Last month, as I was feeling like a fraud for not seeing National Novel Writing Month beyond the confines of November, I wrote a post where I essentially questioned my validity as a writer. I was having a problem where I wanted to finish my novel, but I just couldn’t muster up the ambition to do it. I had built up quite the momentum in November, sometimes writing as many as four thousand words a day, and when I crossed the fifty thousand word mark days before the deadline, I crashed. I was burnt out and convinced that I had no more ideas and could give no more to this story right now. I kept saying that I would go back to it, but it’s hard to say how seriously I would have taken that promise.
This obviously begs the question, “Why do all of that work for nothing?”
I needed encouragement from a few friends. I needed someone to point it out to me that there are so few things I can control in my life right now, so it makes sense for me to channel my energy into something that I can control. So I’m proud to announce that for a little over a week now, I’ve been back to writing regularly. I’ve worked on the novel almost every day, refusing to let myself seriously edit until it’s finished, and it’s more than 140 pages double-spaced right now. The days when I couldn’t work on it, I wrote something (usually cover letters, but sometimes blogs). The topic is still pretty secret for right now. Call that something I’ve retained to appease my stubborn side, but I just don’t want to jinx myself.
There’s a strange sense of relief that I feel from just giving up on being stubborn, but it’s a really difficult thing to do. I feel as though continuing to work on my novel is what I wanted to do, and what I would have done if I could have just gotten out of my own way and stopped telling myself that I couldn’t do it. Clearly, I can. Much of my problem surely had to do with the fact that I knew I was going to have to come up with an ending eventually. In my creative writing classes in college, endings always gave me the most trouble. Conclusions to academic papers gave me headaches. I always feel like the ends of my blogs are weak, often cheesy or forced. I am quite sure that there’s a certain psychology to this — I’m absolutely lousy with goodbyes, too. Endings just aren’t my thing. But there I was, suffering something like separation anxiety from my novel.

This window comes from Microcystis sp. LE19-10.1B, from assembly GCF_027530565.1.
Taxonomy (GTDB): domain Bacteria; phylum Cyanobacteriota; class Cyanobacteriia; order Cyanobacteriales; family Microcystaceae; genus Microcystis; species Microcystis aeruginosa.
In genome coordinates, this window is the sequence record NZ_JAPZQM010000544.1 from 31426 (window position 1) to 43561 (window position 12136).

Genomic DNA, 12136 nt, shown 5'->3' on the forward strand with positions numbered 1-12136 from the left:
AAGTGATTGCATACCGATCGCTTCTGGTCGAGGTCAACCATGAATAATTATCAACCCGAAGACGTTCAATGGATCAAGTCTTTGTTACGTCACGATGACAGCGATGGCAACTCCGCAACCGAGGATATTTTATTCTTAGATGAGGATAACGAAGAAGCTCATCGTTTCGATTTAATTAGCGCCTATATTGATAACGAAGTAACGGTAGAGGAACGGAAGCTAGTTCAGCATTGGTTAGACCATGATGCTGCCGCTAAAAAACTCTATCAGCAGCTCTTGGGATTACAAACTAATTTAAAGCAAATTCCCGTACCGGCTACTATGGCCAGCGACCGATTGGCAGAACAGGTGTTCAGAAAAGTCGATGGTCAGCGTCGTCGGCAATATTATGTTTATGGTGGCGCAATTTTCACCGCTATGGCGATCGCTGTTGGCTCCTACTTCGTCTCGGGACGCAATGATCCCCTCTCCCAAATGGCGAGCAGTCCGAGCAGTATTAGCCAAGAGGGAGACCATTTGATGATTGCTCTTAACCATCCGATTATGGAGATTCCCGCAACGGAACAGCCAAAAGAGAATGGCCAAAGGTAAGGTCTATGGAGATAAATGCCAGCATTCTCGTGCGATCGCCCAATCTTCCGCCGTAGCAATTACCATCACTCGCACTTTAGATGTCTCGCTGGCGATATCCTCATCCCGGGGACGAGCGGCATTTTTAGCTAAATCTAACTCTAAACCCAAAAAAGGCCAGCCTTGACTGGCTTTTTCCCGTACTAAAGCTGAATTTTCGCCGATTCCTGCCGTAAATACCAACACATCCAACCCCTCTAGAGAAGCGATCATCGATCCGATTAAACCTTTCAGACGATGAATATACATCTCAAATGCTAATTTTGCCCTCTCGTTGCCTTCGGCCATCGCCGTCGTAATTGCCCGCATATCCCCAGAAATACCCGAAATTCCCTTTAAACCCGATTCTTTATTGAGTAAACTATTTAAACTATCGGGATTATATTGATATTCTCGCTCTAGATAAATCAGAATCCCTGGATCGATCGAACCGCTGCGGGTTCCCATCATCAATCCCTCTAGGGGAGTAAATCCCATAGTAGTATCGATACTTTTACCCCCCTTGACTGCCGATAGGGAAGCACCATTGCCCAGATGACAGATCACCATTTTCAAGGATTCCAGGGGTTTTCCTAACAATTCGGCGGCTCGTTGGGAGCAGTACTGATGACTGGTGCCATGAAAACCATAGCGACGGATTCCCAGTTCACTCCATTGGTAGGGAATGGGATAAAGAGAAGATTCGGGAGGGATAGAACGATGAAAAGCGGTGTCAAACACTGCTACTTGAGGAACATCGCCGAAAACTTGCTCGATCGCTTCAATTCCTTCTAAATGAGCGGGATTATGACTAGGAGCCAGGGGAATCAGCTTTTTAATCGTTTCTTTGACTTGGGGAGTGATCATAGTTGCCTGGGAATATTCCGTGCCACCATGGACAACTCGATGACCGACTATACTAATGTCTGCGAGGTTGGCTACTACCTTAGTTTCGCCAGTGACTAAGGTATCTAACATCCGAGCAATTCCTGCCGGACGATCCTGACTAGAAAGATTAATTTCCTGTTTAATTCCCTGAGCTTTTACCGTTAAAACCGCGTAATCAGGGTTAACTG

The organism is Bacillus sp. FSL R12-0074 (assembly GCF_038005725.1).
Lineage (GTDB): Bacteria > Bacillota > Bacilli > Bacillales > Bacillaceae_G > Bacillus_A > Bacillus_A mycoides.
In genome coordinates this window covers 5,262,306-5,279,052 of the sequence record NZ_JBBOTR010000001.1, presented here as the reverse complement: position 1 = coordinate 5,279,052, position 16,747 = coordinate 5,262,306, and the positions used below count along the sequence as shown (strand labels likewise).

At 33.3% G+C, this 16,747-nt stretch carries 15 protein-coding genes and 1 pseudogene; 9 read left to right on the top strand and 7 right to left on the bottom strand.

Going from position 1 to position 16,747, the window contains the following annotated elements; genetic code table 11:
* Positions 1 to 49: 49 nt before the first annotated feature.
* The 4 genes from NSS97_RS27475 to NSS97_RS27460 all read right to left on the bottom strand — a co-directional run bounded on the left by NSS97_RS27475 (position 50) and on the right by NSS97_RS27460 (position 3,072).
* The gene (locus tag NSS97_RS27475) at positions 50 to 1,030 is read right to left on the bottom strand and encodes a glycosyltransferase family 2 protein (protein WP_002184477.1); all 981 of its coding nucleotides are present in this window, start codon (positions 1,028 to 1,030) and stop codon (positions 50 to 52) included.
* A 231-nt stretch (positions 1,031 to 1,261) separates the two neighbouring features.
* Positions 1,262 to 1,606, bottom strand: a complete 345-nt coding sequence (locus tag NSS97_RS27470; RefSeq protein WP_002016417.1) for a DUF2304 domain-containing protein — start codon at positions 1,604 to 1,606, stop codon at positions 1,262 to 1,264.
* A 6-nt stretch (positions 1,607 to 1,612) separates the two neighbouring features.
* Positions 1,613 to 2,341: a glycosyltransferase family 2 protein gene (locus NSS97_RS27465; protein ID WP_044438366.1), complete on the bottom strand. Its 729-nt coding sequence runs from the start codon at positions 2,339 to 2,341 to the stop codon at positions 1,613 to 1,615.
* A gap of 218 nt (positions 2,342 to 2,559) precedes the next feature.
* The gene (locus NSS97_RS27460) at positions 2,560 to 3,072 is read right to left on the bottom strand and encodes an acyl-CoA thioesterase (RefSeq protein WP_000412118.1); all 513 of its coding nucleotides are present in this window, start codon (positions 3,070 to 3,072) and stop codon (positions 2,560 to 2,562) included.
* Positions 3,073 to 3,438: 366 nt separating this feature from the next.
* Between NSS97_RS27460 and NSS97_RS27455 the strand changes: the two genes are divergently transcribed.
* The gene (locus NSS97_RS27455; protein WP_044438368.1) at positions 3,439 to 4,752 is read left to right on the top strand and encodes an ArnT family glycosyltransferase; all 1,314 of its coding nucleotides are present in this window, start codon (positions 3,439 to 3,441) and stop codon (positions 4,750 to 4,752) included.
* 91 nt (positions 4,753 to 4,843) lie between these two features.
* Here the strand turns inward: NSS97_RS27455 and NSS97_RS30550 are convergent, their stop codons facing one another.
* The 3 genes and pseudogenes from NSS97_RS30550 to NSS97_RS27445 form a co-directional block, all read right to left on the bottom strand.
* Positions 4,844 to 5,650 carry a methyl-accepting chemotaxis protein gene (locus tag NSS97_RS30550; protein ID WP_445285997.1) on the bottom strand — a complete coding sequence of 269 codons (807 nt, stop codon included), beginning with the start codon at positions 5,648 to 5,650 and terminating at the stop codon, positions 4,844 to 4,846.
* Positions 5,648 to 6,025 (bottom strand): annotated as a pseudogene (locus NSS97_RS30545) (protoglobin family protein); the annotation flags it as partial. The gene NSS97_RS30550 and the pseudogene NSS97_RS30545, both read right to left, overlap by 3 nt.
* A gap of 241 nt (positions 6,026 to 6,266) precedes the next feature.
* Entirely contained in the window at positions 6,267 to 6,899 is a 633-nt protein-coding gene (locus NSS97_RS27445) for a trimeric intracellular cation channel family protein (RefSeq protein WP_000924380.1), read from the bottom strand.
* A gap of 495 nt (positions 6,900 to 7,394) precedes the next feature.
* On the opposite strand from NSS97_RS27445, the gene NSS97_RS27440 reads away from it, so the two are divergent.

I could have just as easily written this blog about how writing a book is a lot like maintaining any kind of relationship: you bring the same strengths and weaknesses to your writing. It takes just as much effort, and you get what you give (although I’m not certain that last part always holds true in any case). If you don’t pay attention to your novel, there’s nothing left (except maybe a lot of wasted time). In the end, I decided I’m just going to have to jump and see where I land. The ending might be totally terrible, but at least I can control it. I’m just happy to be involved again.